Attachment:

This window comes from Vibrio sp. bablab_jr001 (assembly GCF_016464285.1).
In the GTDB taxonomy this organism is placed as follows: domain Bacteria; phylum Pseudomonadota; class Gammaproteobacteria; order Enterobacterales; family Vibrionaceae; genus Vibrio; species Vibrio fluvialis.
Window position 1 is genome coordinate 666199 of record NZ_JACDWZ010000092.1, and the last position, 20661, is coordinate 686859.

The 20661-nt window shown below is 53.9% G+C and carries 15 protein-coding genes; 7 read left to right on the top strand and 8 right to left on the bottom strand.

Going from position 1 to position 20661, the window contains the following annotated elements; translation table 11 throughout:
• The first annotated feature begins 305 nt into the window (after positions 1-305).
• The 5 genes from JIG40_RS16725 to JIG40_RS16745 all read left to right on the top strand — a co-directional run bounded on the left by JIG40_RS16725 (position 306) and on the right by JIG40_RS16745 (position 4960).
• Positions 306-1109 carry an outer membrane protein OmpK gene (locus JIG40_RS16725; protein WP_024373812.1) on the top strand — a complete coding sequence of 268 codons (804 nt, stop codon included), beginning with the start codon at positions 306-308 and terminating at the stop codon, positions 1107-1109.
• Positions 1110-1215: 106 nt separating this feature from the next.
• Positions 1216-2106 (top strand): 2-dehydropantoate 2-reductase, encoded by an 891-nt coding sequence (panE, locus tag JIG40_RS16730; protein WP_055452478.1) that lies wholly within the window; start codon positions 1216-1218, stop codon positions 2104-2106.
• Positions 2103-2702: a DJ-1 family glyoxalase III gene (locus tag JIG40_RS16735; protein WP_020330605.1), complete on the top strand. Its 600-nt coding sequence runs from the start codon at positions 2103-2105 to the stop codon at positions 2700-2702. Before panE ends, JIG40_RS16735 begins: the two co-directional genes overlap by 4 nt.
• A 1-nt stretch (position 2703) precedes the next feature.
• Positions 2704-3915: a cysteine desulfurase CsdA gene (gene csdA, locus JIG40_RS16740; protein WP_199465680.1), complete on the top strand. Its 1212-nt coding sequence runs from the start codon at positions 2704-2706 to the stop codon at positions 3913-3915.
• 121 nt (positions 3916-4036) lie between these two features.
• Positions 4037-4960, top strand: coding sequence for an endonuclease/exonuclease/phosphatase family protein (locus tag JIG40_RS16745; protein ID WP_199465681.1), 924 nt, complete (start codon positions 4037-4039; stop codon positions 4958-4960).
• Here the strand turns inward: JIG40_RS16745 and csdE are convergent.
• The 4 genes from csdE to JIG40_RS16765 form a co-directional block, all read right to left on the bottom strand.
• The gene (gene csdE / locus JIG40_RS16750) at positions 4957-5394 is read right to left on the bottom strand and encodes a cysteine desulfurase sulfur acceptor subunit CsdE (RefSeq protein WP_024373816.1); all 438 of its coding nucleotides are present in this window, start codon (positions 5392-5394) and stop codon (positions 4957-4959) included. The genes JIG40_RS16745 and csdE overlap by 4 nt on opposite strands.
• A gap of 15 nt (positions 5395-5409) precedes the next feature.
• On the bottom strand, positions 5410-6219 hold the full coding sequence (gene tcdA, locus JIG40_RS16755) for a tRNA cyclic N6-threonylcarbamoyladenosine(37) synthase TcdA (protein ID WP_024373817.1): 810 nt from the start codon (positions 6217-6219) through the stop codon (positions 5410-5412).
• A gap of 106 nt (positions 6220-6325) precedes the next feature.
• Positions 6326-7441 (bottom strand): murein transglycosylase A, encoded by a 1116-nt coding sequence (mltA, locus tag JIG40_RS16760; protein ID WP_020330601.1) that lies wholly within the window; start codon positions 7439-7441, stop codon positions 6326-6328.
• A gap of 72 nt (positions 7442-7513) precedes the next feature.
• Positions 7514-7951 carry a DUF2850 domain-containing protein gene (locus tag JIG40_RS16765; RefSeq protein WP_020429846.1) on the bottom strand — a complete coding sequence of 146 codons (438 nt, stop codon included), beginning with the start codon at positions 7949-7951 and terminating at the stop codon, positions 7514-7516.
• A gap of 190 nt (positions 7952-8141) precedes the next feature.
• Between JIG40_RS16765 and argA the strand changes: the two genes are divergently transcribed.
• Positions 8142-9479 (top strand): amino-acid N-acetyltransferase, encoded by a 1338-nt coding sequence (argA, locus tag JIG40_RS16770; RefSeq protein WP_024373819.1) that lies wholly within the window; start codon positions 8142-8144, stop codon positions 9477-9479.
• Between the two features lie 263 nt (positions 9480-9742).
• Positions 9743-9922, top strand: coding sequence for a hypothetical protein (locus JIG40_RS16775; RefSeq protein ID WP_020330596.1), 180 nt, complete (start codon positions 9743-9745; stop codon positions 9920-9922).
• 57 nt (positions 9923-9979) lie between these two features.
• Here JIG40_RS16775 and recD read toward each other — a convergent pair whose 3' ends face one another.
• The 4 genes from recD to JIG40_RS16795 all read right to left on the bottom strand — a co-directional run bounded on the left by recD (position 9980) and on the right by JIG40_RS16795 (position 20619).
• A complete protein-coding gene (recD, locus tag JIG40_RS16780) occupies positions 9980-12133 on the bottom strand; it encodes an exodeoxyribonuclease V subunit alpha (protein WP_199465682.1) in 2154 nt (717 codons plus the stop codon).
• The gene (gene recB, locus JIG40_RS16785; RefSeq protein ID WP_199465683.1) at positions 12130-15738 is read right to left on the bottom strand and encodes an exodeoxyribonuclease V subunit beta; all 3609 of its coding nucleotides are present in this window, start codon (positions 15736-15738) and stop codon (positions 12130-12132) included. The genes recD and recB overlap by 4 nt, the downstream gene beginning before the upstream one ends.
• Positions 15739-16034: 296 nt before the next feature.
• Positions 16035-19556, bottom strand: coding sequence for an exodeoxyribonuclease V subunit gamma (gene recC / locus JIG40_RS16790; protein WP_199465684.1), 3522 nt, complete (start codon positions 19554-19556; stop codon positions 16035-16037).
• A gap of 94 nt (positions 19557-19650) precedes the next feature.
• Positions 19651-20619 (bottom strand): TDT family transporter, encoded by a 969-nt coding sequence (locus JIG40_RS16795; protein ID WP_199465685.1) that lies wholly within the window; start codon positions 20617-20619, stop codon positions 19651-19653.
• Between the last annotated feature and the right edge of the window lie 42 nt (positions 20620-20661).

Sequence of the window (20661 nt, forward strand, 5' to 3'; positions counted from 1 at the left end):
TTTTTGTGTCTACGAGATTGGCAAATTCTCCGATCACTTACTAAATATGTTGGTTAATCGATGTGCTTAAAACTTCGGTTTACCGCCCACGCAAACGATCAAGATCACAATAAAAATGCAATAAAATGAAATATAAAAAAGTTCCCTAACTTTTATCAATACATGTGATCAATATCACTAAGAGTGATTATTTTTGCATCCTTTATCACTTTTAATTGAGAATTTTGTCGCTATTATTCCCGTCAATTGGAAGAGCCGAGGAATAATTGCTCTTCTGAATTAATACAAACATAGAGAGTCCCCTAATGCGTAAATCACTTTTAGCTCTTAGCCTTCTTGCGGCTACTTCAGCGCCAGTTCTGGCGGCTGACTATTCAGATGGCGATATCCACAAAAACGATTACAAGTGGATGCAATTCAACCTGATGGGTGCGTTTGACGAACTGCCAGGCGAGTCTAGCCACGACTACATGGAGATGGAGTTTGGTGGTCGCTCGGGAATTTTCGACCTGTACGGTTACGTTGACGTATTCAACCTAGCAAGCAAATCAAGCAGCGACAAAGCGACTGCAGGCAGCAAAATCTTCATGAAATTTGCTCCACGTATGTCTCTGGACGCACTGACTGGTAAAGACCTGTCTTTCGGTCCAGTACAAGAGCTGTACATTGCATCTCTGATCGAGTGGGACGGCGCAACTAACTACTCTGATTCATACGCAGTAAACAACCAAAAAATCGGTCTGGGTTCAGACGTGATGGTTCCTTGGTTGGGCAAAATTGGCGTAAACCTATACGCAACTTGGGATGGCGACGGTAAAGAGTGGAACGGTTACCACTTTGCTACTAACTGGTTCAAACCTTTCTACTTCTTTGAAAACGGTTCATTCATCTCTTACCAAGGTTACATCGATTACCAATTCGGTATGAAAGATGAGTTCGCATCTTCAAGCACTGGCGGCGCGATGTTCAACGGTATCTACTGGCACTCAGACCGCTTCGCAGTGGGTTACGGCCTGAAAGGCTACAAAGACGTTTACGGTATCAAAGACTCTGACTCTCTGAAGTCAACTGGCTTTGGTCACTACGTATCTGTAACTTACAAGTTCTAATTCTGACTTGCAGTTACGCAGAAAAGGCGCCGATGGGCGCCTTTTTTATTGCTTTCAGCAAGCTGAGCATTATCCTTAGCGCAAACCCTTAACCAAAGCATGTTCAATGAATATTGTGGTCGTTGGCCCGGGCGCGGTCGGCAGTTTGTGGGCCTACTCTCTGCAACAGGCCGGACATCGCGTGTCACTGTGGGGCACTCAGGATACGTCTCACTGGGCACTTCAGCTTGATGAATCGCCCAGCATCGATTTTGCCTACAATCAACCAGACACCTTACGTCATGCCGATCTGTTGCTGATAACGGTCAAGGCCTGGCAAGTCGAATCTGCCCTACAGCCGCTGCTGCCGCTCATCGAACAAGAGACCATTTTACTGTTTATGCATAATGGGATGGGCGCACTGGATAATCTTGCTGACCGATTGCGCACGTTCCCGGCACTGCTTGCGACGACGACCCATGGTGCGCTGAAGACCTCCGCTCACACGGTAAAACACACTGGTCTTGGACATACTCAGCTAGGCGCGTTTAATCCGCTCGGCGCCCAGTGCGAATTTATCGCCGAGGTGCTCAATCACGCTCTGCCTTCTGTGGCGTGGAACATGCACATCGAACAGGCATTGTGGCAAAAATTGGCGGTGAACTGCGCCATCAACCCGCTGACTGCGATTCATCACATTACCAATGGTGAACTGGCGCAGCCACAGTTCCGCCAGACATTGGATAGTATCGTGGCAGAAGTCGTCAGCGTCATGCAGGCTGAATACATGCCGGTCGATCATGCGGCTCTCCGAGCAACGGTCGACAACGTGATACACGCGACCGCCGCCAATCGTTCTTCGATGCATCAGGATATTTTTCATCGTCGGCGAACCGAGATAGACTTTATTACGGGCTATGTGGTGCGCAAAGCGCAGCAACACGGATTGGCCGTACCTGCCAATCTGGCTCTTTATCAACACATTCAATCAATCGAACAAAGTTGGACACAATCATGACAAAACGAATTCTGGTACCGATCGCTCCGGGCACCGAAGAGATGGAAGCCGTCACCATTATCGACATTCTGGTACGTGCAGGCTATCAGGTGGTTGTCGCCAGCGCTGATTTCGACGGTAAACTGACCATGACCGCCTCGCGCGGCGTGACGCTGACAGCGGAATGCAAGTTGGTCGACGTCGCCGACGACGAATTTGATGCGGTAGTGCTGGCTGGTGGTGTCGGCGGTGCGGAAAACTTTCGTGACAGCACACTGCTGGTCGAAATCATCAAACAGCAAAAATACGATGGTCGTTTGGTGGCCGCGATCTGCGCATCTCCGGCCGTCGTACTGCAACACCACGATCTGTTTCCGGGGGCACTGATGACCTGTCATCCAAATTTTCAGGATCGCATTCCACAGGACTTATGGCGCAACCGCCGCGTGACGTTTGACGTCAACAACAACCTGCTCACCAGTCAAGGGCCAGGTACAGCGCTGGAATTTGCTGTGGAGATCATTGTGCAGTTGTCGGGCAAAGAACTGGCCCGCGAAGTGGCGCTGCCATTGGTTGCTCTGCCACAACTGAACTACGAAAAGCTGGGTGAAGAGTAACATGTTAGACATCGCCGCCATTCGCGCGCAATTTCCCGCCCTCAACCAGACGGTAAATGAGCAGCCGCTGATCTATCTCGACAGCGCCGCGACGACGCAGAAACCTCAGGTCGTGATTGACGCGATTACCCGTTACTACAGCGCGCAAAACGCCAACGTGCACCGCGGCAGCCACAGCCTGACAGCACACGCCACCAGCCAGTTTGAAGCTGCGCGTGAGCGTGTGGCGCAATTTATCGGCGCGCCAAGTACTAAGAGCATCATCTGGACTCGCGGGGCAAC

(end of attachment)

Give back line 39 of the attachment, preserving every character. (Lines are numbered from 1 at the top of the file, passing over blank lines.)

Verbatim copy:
• Between the last annotated feature and the right edge of the window lie 42 nt (positions 20620-20661).